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You could go the direct route: “ He didn’t pay, we should blame him.” Being this direct emphasizes the seriousness of said allegation. Or you just could say: “He didn’t pay” ↗️ This sentence implies that you and reader/listener know that the offender did not pay and therefore conclude that said offender is the person to blame.


Your example features 'FANBOYS' (or coordinating) conjunctions (for, and, nor, but, or, yet, so) and is thus a compound sentence, not a complex one. Compound sentences join sentences of equal standing. Complex sentences feature subordinating conjunctions (e.g. although, since, because, etc) and these are the ones that feature a main clause and subordinating ...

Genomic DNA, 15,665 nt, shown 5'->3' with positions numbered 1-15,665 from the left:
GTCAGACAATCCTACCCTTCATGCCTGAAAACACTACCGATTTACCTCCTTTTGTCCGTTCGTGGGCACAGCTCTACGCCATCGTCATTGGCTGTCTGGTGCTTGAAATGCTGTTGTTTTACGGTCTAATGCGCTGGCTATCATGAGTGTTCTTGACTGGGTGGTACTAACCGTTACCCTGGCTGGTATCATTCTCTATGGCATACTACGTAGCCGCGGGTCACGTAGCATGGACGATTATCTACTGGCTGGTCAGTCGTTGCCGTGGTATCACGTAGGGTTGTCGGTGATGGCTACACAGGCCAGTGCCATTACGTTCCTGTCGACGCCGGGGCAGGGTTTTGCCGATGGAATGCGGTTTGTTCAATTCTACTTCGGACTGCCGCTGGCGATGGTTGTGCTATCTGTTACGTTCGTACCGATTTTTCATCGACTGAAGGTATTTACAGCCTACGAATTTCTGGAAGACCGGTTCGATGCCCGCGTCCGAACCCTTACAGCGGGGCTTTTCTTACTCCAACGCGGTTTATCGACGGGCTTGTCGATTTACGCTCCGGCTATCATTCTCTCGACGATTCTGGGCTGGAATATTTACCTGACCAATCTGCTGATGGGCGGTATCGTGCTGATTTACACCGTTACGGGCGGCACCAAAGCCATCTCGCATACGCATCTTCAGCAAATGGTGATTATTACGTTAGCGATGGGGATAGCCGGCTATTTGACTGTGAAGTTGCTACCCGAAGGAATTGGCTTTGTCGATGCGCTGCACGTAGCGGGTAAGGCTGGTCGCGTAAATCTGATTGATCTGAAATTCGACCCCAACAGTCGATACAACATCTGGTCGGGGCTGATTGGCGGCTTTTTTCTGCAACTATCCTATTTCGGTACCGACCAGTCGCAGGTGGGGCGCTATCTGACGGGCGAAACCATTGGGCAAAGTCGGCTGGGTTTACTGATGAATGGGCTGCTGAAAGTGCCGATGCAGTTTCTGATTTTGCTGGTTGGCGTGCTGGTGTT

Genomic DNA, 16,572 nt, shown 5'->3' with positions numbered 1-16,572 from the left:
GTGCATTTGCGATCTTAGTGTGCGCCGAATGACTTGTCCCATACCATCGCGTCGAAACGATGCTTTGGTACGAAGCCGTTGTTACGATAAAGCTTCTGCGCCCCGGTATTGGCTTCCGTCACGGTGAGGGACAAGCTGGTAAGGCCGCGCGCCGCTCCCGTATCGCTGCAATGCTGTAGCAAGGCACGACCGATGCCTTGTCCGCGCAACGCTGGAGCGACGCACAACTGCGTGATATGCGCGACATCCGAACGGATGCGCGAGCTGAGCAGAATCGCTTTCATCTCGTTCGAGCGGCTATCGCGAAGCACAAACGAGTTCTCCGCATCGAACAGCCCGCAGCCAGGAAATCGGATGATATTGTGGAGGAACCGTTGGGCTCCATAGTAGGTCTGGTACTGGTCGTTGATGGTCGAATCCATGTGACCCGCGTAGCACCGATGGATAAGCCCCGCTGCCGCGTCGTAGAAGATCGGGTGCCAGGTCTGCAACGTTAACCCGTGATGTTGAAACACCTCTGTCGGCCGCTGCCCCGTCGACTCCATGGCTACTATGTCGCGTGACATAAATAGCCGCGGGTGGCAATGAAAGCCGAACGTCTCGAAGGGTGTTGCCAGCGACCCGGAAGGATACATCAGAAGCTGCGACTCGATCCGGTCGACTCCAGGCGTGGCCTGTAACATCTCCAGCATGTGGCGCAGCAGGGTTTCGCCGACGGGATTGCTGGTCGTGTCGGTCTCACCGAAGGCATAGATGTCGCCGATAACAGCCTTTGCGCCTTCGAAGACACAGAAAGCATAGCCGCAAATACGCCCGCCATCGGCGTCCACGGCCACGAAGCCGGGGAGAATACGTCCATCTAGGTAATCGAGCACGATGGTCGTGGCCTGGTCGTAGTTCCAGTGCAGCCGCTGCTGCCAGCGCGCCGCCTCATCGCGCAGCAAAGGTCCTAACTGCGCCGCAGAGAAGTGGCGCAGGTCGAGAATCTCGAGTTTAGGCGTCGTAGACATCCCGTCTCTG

The definition of main clause is simple enough. "A clause that can form a complete sentence standing alone, having a subject and a predicate." [Oxford languages] "Main clauses make sense on their own. 'I like bananas. ' is a simple sentence which is made up of a main clause." There is a distinction between ...


One understands naturally, so to speak, that "only" means "did nothing else but"; however, the naturalness is to be placed on the count of the logic of what the remainder of the sentence tells us, not the position of the adverb, this being so because in this position one possible interpretation, "he watched TV but watched nothing ...

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